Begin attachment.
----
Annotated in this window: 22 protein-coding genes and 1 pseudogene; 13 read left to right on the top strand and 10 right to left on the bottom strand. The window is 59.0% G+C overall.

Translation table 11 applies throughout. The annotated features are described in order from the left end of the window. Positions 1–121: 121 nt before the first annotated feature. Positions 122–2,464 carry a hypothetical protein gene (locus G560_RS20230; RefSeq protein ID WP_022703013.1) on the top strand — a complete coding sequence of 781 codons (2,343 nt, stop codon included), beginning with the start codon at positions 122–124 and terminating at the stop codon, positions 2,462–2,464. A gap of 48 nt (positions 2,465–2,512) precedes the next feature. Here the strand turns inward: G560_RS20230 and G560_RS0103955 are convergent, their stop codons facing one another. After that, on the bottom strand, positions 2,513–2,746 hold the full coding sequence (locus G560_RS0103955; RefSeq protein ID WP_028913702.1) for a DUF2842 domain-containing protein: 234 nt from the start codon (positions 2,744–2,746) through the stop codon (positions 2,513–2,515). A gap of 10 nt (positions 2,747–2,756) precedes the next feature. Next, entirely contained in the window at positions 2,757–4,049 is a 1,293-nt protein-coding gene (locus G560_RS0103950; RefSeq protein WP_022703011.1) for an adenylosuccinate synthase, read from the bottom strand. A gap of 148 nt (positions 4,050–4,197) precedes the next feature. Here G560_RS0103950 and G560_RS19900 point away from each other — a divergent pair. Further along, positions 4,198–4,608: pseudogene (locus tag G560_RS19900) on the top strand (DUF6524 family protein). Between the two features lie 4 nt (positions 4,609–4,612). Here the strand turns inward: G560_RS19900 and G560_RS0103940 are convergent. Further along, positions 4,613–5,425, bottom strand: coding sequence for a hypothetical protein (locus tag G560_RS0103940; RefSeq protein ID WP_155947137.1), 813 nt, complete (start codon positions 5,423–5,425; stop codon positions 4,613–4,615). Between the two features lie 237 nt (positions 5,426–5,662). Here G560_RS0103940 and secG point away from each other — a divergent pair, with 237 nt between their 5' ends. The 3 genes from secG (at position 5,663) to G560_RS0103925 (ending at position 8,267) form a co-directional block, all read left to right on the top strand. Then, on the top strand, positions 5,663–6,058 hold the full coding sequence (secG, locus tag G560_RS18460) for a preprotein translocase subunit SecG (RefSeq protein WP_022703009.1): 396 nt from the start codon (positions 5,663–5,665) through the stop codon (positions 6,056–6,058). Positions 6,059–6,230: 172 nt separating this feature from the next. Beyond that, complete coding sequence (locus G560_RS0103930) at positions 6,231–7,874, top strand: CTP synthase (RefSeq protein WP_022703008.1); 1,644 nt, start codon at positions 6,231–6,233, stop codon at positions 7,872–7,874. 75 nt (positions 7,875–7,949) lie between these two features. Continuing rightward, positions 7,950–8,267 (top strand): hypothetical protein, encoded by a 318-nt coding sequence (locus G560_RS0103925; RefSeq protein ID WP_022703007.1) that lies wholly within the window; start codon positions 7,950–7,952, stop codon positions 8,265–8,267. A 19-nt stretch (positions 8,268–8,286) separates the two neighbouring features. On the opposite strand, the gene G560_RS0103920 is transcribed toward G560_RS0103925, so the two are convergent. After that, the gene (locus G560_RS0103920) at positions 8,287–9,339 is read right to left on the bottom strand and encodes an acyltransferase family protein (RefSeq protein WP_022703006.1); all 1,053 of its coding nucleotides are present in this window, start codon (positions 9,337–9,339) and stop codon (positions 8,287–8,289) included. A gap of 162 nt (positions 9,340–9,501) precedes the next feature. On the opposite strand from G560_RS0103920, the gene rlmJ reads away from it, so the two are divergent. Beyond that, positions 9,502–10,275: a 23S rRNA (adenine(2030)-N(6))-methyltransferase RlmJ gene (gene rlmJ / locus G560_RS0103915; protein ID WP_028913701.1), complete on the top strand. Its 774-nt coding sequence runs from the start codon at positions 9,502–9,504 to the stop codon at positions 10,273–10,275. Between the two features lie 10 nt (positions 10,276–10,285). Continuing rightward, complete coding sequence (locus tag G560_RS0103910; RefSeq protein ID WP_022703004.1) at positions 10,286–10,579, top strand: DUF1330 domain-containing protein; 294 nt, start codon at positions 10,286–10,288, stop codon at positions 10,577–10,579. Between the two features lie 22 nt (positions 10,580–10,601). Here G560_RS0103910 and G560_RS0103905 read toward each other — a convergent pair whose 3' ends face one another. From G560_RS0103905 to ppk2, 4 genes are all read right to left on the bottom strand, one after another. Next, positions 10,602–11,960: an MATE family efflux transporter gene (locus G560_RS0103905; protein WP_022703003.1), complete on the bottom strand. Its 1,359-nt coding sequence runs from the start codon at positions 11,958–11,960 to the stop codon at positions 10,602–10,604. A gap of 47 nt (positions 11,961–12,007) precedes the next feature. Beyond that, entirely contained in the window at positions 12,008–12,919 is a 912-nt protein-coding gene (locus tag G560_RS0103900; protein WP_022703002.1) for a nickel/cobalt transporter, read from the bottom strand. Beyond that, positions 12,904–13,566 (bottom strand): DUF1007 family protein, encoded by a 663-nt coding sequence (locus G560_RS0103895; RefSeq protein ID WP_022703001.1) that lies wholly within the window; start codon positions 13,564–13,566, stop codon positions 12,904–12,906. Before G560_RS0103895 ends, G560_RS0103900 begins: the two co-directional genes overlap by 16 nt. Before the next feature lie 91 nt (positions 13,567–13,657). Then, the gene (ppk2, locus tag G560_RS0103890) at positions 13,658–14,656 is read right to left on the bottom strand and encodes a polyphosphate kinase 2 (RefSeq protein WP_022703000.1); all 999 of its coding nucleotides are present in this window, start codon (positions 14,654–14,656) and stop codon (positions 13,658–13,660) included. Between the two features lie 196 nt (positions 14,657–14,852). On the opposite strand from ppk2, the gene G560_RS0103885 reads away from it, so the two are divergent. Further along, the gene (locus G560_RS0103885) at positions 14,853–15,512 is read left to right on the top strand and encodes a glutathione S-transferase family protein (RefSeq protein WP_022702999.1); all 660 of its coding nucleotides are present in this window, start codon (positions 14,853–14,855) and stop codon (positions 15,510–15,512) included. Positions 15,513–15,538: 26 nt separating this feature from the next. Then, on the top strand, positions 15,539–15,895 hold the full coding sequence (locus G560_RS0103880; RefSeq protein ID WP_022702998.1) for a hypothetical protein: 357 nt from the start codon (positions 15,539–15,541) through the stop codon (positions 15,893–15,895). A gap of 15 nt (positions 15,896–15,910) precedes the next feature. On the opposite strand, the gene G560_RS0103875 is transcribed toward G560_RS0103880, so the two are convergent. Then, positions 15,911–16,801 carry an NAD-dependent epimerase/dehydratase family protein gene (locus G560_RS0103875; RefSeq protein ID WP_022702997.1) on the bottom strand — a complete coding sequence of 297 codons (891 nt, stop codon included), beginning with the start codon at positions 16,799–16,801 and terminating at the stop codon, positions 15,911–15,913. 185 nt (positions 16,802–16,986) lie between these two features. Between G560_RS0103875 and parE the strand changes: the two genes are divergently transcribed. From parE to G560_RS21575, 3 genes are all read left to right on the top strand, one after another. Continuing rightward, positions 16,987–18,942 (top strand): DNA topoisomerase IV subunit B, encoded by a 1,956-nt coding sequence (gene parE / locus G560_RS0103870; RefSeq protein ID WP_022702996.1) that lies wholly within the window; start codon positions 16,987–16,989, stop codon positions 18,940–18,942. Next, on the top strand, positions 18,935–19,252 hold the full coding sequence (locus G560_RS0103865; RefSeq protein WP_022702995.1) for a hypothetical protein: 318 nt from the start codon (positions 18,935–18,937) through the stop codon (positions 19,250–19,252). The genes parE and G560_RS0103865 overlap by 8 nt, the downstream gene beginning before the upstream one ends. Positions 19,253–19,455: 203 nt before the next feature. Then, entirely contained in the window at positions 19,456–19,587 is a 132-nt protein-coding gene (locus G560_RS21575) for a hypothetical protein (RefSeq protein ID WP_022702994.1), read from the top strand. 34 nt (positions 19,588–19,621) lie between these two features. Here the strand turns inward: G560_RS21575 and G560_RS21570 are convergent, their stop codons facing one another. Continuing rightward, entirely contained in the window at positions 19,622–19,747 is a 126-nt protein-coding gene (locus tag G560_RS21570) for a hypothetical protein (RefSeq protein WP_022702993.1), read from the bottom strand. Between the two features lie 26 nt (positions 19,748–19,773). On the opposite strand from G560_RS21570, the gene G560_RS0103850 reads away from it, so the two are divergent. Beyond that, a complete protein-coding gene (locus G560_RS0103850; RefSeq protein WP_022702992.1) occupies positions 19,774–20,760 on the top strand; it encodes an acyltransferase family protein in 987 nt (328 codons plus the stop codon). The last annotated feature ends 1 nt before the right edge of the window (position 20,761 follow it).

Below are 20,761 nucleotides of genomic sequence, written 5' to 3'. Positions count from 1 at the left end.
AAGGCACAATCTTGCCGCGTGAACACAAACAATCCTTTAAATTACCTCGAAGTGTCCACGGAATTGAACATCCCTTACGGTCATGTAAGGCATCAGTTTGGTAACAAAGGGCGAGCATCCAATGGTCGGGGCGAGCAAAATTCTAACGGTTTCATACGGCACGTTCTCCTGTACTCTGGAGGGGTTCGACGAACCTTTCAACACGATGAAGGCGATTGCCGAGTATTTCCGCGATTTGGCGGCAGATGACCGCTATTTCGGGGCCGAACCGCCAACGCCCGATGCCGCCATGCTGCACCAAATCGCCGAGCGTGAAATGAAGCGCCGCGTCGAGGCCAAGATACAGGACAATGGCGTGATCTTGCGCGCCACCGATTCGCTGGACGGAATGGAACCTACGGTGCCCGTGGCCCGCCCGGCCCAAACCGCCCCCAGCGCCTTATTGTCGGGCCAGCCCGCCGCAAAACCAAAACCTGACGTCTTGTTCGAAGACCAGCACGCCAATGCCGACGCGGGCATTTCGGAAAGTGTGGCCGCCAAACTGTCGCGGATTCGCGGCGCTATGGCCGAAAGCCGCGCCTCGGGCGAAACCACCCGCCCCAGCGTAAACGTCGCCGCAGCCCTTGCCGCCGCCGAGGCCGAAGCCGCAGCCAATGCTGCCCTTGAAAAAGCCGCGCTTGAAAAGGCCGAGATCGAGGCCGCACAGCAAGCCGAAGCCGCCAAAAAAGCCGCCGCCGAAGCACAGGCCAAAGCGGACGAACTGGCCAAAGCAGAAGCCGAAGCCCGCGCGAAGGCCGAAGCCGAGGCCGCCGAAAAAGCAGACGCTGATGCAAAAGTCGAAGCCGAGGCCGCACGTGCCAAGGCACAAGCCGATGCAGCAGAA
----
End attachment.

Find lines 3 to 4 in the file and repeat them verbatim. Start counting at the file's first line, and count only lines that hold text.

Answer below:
Below are 20,761 nucleotides of genomic sequence, written 5' to 3'. Positions count from 1 at the left end.
AAGGCACAATCTTGCCGCGTGAACACAAACAATCCTTTAAATTACCTCGAAGTGTCCACGGAATTGAACATCCCTTACGGTCATGTAAGGCATCAGTTTGGTAACAAAGGGCGAGCATCCAATGGTCGGGGCGAGCAAAATTCTAACGGTTTCATACGGCACGTTCTCCTGTACTCTGGAGGGGTTCGACGAACCTTTCAACACGATGAAGGCGATTGCCGAGTATTTCCGCGATTTGGCGGCAGATGACCGCTATTTCGGGGCCGAACCGCCAACGCCCGATGCCGCCATGCTGCACCAAATCGCCGAGCGTGAAATGAAGCGCCGCGTCGAGGCCAAGATACAGGACAATGGCGTGATCTTGCGCGCCACCGATTCGCTGGACGGAATGGAACCTACGGTGCCCGTGGCCCGCCCGGCCCAAACCGCCCCCAGCGCCTTATTGTCGGGCCAGCCCGCCGCAAAACCAAAACCTGACGTCTTGTTCGAAGACCAGCACGCCAATGCCGACGCGGGCATTTCGGAAAGTGTGGCCGCCAAACTGTCGCGGATTCGCGGCGCTATGGCCGAAAGCCGCGCCTCGGGCGAAACCACCCGCCCCAGCGTAAACGTCGCCGCAGCCCTTGCCGCCGCCGAGGCCGAAGCCGCAGCCAATGCTGCCCTTGAAAAAGCCGCGCTTGAAAAGGCCGAGATCGAGGCCGCACAGCAAGCCGAAGCCGCCAAAAAAGCCGCCGCCGAAGCACAGGCCAAAGCGGACGAACTGGCCAAAGCAGAAGCCGAAGCCCGCGCGAAGGCCGAAGCCGAGGCCGCCGAAAAAGCAGACGCTGATGCAAAAGTCGAAGCCGAGGCCGCACGTGCCAAGGCACAAGCCGATGCAGCAGAA